One thing that struck me about the group is how different all of our skillsets are. I do just enough coding to glue my writing together, but some of the others are professional game developers and other kinds of full-time coders. Folks worked in Godot and Unity alongside text game tools Twine and Ink (my choice).
So how did people decide what to take and what to leave behind as they made their plans? For my part, I decided to take an existing text file and strip it to its skeleton so I could fill it back in with new content. I planned for seven very short “chapters,” and then it occurred to me that this was also the number of non-Earth planets in the solar system. I decided to combine astrology and very simple astrophysics to describe how a character would die on each of those planets.
“I focused mostly on there being something to do in the game. Polish became second, quality and coherence of writing became second,” Quinn K said. They used default assets and “a smelly song lying around,” a benefit of being one’s own composer. “I guess I chose not to focus on mechanics and more on creating a mood [or] environment type experience,” flan said. “Hacks, all of the hacks,” Matty said. “It didn’t matter if it’s good code in the long run. I really couldn’t afford to take much time with textures or modeling, so I ended up budgeting just enough time to make a single model, one texture and one animation.”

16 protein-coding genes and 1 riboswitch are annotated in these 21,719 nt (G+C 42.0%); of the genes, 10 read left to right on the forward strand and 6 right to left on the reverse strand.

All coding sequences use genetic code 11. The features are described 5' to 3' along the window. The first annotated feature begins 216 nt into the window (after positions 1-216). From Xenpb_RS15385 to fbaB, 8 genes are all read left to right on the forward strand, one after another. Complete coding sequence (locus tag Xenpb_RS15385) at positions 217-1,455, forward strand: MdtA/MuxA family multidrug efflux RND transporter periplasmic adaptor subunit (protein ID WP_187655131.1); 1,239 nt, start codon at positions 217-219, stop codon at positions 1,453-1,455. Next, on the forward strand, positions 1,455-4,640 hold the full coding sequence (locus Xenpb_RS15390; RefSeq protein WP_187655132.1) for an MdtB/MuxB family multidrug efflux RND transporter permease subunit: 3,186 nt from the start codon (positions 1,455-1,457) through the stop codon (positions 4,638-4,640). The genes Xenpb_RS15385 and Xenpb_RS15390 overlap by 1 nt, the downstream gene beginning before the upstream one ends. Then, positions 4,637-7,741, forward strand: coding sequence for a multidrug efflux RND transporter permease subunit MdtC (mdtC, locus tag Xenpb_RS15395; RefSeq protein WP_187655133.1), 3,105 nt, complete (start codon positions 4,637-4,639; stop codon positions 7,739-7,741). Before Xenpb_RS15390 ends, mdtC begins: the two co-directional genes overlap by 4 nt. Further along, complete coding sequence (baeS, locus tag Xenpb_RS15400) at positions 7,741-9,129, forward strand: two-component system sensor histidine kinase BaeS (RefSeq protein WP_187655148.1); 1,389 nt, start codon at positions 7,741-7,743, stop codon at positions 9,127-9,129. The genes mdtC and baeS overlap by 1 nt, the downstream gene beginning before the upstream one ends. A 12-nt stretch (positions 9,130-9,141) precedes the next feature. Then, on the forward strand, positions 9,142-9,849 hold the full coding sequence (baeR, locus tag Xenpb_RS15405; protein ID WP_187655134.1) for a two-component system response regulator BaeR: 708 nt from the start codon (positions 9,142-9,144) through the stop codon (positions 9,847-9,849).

Misha V. took the opportunity to try something different. “I chose a system that I knew was as simple as possible so that I could prioritize content over mechanics,” she said. “Since, usually, I spend a LOT of time building mechanics and then don’t leave myself enough time for content.” Cameron said they barely had to adjust, because “it’s a really similar mindset” to performing. “I feel like I optimize for getting something fun or interesting as quickly as I can,” they said.
Did those plans work out? Mine did – I finished the hour with an 800-word file that covered all seven planets and a very short conclusion. Cameron made a neat cloud or smoke animation that follows the mouse. Quinn K. said, “Kind of, kind of not?” and explains that even a “non-serious” project can have issues with wording and consistency. flan said, “Yeah, and I think it was easier to hit that goal [because] my plan wasn’t super specific.”
Matty missed “one line of code” that prevented their core mechanic from working, but left a working walking (bouncing?) simulator of sorts anyway. And Misha V., the other text game writer, said Twine helped her connect the pieces smoothly in a limited time. “[A]ll I had to do was write and write,” she says. “But even with the really limited narrative I planned, it was still tight at the end.”
The hour passed really rapidly. Like, on a scale of dentist’s waiting room to life-changing conversation, I couldn’t believe how much fun I had while under a large time burden that grew steadily more crushing – “consensually,” Syn joked on Twitter – because of the good company and fun shared goal. Everyone I talked to agreed they’d do the hour-long jam again, but Quinn clarified, “The crowd definitely has to be right, though.” Indeed, a challenge shared is a challenge halved.
Caroline Delbert is a writer, avid reader, and enthusiast of just about everything. Her favorite topics include islands, narratives, cosmology, everyday math, and the philosophy of it all.